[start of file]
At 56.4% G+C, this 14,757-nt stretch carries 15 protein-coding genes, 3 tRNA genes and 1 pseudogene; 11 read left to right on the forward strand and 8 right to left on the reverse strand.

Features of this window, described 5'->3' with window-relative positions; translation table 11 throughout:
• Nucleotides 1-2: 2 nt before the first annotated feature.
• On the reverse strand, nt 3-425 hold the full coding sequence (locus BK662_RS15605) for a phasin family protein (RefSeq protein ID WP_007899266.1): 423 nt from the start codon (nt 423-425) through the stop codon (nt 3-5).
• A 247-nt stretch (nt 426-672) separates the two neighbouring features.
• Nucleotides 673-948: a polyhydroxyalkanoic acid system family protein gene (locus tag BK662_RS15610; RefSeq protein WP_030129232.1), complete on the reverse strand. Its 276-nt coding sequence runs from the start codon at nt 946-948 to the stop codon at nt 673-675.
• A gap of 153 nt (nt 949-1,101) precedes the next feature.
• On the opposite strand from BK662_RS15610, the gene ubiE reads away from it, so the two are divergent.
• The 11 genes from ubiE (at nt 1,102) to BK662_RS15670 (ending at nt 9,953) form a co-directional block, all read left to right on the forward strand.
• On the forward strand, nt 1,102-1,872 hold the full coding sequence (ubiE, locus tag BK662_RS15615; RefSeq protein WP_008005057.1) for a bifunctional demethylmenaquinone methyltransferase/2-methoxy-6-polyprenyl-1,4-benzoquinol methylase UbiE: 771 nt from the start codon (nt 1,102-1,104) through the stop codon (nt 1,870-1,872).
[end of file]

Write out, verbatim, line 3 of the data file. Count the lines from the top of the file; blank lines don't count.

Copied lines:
• Nucleotides 1-2: 2 nt before the first annotated feature.